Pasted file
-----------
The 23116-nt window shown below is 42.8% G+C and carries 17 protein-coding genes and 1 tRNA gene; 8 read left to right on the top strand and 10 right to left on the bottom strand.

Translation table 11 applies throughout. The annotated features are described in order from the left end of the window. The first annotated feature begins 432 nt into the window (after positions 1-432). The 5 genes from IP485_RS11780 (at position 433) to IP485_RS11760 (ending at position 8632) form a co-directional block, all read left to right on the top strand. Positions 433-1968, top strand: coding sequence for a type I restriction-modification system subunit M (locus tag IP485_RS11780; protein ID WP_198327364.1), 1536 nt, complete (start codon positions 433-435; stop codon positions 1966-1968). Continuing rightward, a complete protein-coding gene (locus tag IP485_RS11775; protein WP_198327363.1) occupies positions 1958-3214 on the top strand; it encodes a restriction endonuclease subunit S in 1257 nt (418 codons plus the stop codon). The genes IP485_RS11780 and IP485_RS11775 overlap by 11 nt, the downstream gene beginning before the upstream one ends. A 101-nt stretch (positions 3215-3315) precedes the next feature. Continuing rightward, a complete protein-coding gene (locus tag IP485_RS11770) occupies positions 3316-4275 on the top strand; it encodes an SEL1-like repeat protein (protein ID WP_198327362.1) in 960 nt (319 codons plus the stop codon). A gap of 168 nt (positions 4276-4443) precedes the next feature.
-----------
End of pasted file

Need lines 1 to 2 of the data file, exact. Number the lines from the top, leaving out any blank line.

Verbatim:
The 23116-nt window shown below is 42.8% G+C and carries 17 protein-coding genes and 1 tRNA gene; 8 read left to right on the top strand and 10 right to left on the bottom strand.

Translation table 11 applies throughout. The annotated features are described in order from the left end of the window. The first annotated feature begins 432 nt into the window (after positions 1-432). The 5 genes from IP485_RS11780 (at position 433) to IP485_RS11760 (ending at position 8632) form a co-directional block, all read left to right on the top strand. Positions 433-1968, top strand: coding sequence for a type I restriction-modification system subunit M (locus tag IP485_RS11780; protein ID WP_198327364.1), 1536 nt, complete (start codon positions 433-435; stop codon positions 1966-1968). Continuing rightward, a complete protein-coding gene (locus tag IP485_RS11775; protein WP_198327363.1) occupies positions 1958-3214 on the top strand; it encodes a restriction endonuclease subunit S in 1257 nt (418 codons plus the stop codon). The genes IP485_RS11780 and IP485_RS11775 overlap by 11 nt, the downstream gene beginning before the upstream one ends. A 101-nt stretch (positions 3215-3315) precedes the next feature. Continuing rightward, a complete protein-coding gene (locus tag IP485_RS11770) occupies positions 3316-4275 on the top strand; it encodes an SEL1-like repeat protein (protein ID WP_198327362.1) in 960 nt (319 codons plus the stop codon). A gap of 168 nt (positions 4276-4443) precedes the next feature.